First Native American canonized
On Oct. 21, catholics wel- comed the first Native ameri- can saint, Kateri Tekakwitha from the Mohawk nation, showing holiness gives equal opportunity.
The canonization, celebrat- ed Sunday morning at a special Mass in St. Peter’s Square, honored seven saints.
Tekakwitha’s canonization came after a boy whose face was marked by flesh-eating bacteria. The boy prayed in Tekakwitha’s name and was healed of his infection.
Tekakwitha, who died in 1680 at the age of 24, was de- clared venerable by Pope Pius Xii in 1943, beatified by Pope John Paul ii in 1980 and can- onized by Pope Benedict XVi.
Italian scientists guilty of manslaughter
Six internationally acclaimed italian seismologists and geological experts and an ex-government official were sentenced to six years in pris- on for releasing a falsely re- assuring statement before a magnitude 6.3 earthquake hit italy in 2009.
The earthquake resulted in 309 recorded deaths and devastated the historic city of l’aquila.
In addition to paying for court costs and damages, the defendants will not be able to hold public office again.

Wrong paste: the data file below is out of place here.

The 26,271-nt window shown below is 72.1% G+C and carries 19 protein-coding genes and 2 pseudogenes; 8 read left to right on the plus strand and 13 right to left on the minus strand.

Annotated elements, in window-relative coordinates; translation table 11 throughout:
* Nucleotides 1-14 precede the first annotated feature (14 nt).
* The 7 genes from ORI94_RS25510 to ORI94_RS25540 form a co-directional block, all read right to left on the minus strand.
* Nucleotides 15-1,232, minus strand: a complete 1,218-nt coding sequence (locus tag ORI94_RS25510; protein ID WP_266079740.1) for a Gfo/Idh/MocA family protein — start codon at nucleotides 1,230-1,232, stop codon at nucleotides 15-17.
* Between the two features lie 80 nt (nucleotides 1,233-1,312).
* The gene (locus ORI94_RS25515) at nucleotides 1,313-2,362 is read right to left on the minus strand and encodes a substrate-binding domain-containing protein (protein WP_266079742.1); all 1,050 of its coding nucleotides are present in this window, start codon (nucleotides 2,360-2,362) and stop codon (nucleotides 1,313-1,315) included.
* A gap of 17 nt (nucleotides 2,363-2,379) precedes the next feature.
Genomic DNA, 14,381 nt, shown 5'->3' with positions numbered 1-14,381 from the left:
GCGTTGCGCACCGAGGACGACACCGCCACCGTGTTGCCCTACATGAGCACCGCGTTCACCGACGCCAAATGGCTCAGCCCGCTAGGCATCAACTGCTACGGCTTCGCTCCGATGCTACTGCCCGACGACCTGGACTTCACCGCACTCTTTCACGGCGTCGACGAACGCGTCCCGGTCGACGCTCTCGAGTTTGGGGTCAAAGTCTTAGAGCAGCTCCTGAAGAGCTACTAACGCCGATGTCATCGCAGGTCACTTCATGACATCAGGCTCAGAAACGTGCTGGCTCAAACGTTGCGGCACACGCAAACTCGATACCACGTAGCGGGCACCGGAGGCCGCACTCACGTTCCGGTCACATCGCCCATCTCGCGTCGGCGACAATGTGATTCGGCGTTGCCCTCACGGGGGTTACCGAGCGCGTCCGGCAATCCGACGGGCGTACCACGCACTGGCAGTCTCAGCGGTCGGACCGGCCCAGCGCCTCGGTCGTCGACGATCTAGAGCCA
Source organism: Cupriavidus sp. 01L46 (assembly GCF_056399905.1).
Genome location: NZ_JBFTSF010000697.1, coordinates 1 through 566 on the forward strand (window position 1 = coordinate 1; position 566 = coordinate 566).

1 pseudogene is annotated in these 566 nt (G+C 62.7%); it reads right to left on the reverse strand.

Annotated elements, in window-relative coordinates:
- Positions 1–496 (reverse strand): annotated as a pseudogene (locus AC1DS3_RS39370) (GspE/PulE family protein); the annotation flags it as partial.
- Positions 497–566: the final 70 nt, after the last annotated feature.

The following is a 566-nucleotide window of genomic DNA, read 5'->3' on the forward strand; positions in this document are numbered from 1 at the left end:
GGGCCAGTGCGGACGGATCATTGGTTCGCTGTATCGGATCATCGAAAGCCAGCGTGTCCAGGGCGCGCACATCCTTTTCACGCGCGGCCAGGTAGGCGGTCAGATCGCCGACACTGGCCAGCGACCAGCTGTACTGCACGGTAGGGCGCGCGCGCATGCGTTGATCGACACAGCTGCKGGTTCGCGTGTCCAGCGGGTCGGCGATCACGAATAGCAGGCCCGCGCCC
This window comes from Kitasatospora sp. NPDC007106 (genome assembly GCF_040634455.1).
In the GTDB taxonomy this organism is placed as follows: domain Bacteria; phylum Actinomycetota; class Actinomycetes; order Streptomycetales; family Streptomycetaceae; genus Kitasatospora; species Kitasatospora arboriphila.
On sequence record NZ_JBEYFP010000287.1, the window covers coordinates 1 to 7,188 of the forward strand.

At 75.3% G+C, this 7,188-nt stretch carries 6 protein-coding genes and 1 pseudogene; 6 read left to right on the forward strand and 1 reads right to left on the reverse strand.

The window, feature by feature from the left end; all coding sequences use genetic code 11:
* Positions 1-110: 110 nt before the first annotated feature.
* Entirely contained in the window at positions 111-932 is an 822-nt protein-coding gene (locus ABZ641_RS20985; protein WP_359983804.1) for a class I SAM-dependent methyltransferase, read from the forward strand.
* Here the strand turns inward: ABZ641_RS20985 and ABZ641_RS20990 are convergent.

According to BBc, scien- tists are now concerned about sharing information publicly in fear of facing lawsuits.
Clintons open park in Haiti
In an attempt to help haiti recover from the devastat- ing earthquake in 2010, U.S. Secretary of State hillary clinton and former Presi- dent Bill clinton launched an industrial park.
The haitian park in cara- col, which cost the U.S. gov- ernment $124 million, is meant to create thousands of jobs for haitians.
Sae-a Trading, a South Korean clothing manufac- turer, estimates the park will generate 20,000 jobs in the next six years. approxi- mately 5,000 home units will be built in the surrounding area for workers.